The normal season for the trail starts mid-July when most of the lower elevation snow has melted, i.e. we were scheduled to start about as early as most people would want to attempt it. By July 11th, it was obvious we were in trouble with our start date as the trail was considered impassible, most camps (and most of the trail) were still under snow, and the rangers were saying with one exception, no one had made it more than 1 night before turning around.

We made the painful (and expensive) decision to postpone our flights to 7/31 and lose our precious reservations in hopes we could get a “walk-up” itinerary that started on the South (rather than North) side when we arrived. Even then it was not clear we would be able to do the trail so we had to scramble and plan some last minute alternatives. We made last minute purchases of Kahtoola MicroSpikes, Rocky Gortex socks, and some CCF pads in case we had to camp on snow. On 7/31 we boarded a plane unsure what we were in store for.

The Journey Begins
As soon as we arrived in Seattle, we made a bee line to REI, bought fuel canisters and water bottles, then headed to Longmire. We got there at 4:30 and quickly revised our itinerary to avoid staying at some of the high (snowed in) camps. Due to so many cancellations we did not have any problems doing this (compared to the major effort it took to get our original itinerary several months ago). Downside to the itinerary was that we had to start that same (long) day…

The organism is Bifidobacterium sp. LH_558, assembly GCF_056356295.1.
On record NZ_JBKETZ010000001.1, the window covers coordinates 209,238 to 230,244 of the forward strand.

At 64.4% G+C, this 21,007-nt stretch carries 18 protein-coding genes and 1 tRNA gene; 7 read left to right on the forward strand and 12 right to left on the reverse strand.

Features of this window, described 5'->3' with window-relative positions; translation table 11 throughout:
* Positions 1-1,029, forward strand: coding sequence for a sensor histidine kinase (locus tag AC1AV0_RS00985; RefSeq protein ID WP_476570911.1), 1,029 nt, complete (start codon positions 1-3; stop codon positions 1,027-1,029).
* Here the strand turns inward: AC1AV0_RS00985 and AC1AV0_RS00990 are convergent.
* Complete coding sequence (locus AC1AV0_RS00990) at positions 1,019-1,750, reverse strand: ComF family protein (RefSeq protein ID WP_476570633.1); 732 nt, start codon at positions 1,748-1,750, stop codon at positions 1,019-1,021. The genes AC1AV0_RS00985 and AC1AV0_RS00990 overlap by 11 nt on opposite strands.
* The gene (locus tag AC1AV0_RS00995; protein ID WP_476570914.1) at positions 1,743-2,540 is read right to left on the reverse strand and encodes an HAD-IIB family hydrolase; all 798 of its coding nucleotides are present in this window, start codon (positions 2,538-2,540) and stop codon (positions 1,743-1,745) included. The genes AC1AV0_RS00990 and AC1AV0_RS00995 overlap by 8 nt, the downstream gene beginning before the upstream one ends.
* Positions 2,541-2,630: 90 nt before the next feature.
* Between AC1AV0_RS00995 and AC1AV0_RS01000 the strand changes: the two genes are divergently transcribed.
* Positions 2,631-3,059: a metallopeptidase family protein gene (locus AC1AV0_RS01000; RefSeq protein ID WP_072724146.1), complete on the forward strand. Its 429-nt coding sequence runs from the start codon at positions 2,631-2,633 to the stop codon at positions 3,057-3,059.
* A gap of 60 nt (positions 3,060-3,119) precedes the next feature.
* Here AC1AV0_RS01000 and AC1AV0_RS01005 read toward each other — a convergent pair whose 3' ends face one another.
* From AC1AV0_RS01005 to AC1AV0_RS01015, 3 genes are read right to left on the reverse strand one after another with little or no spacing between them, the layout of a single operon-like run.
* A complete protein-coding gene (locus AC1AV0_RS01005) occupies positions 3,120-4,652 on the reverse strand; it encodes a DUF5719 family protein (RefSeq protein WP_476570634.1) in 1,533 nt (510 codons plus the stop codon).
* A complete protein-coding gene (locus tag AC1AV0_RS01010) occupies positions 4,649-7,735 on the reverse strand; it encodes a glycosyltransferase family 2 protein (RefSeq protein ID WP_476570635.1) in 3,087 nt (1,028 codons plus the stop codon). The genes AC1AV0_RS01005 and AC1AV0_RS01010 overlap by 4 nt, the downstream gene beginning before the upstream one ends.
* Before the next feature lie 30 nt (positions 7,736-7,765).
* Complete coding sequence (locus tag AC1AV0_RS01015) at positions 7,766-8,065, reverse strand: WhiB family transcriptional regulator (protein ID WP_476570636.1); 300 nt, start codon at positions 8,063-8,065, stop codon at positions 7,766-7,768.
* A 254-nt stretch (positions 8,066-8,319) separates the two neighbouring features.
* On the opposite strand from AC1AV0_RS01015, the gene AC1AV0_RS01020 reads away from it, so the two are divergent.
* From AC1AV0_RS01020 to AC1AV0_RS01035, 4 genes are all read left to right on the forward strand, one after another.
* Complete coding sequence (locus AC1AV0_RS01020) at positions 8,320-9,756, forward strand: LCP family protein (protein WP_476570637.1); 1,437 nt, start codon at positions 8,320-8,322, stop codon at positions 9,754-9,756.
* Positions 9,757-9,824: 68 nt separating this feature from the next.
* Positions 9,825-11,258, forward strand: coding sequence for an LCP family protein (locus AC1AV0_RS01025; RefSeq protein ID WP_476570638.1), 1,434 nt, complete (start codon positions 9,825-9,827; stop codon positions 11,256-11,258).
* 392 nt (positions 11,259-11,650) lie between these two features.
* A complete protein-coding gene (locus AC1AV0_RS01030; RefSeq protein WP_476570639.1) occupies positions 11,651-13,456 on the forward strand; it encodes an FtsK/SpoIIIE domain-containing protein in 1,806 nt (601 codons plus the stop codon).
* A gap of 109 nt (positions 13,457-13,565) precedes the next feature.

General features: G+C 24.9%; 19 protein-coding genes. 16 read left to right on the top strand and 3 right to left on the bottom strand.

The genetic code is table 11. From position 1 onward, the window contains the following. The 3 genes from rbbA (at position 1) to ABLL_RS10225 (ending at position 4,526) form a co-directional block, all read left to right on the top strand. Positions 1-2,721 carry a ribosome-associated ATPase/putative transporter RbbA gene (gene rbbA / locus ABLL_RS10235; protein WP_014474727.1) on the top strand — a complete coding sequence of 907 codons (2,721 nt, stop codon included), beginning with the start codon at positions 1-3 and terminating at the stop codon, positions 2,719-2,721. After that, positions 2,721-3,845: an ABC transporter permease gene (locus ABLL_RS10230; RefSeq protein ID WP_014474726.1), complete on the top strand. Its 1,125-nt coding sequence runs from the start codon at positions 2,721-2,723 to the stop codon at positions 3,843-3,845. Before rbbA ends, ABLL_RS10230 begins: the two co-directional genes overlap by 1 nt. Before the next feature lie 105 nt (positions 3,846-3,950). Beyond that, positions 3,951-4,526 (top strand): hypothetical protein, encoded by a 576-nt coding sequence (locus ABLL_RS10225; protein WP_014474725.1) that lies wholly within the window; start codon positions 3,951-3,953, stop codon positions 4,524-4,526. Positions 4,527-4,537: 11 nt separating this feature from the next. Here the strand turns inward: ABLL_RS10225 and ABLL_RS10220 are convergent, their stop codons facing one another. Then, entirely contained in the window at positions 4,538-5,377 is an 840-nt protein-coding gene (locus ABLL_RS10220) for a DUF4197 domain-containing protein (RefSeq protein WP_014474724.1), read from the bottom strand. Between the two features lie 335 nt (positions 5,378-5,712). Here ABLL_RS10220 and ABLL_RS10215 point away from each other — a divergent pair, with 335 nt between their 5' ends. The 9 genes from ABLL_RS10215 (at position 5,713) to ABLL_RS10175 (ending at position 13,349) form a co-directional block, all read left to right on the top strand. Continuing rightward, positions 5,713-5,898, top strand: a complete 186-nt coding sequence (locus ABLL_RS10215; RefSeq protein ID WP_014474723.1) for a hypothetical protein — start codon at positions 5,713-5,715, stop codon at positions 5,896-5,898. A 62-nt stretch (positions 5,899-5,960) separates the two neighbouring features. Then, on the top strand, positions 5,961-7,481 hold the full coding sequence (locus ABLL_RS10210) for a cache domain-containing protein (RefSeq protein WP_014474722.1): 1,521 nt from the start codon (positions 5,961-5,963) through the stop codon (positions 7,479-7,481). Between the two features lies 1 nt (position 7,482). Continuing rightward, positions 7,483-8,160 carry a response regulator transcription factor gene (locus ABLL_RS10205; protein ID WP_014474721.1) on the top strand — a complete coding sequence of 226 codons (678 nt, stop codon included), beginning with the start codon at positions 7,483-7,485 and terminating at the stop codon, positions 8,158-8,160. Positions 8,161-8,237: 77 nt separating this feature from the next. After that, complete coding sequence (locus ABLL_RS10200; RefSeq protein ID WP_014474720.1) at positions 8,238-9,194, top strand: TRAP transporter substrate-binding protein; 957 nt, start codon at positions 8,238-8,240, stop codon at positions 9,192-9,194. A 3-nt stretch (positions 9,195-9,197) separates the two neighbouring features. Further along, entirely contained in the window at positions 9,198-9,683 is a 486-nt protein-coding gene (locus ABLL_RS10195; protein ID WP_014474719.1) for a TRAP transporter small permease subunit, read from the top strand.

Since we started at Longmire, which was going to be a cache pickup point, the first thing we needed to do was retrieve our food cache and load the contents into our packs. After we postponed, we had to scramble and send a third cache to Mowich Lake.

In our jubilation that we were able to get a revised itinerary, we forgot to ask for our cache buckets — and the backcountry office closed at 5:00. By the time we realized the mistake the rangers were all gone which was a show-stopper for starting that night. We frantically looked around and after knocking on the museum door an intern asked what we needed. Fortunately he had the keys to the backcountry office and was able to get our food caches.

Trip Summary
This wound up being perhaps our best adventure yet, especially since we were doing it with the boys. It was certainly not without its challenges, although if the snow were removed, it would actually not have been too bad (Gina has a different opinion). We only had one blister (Kyle) and one sore knee (Ryan). We had perfect weather and I think we saw the mountain every day. We did not have a drop of rain the entire hike! Altogether we hiked 97 miles (due to having to backtrack and do an alternate route from one camp) and ascended 22,992 feet (and descended 22,992 feet as well!). When we finished and checked in, the rangers said only a few dozen people altogether had completed the trail this year.

Pictures do not even begin to capture our journey but we hope it gives you taste of the incredible experience known as the Wonderland Trail.

For those curious about exactly what we took, below are our gear list details along with a snow map showing the trail conditions a few weeks before we started.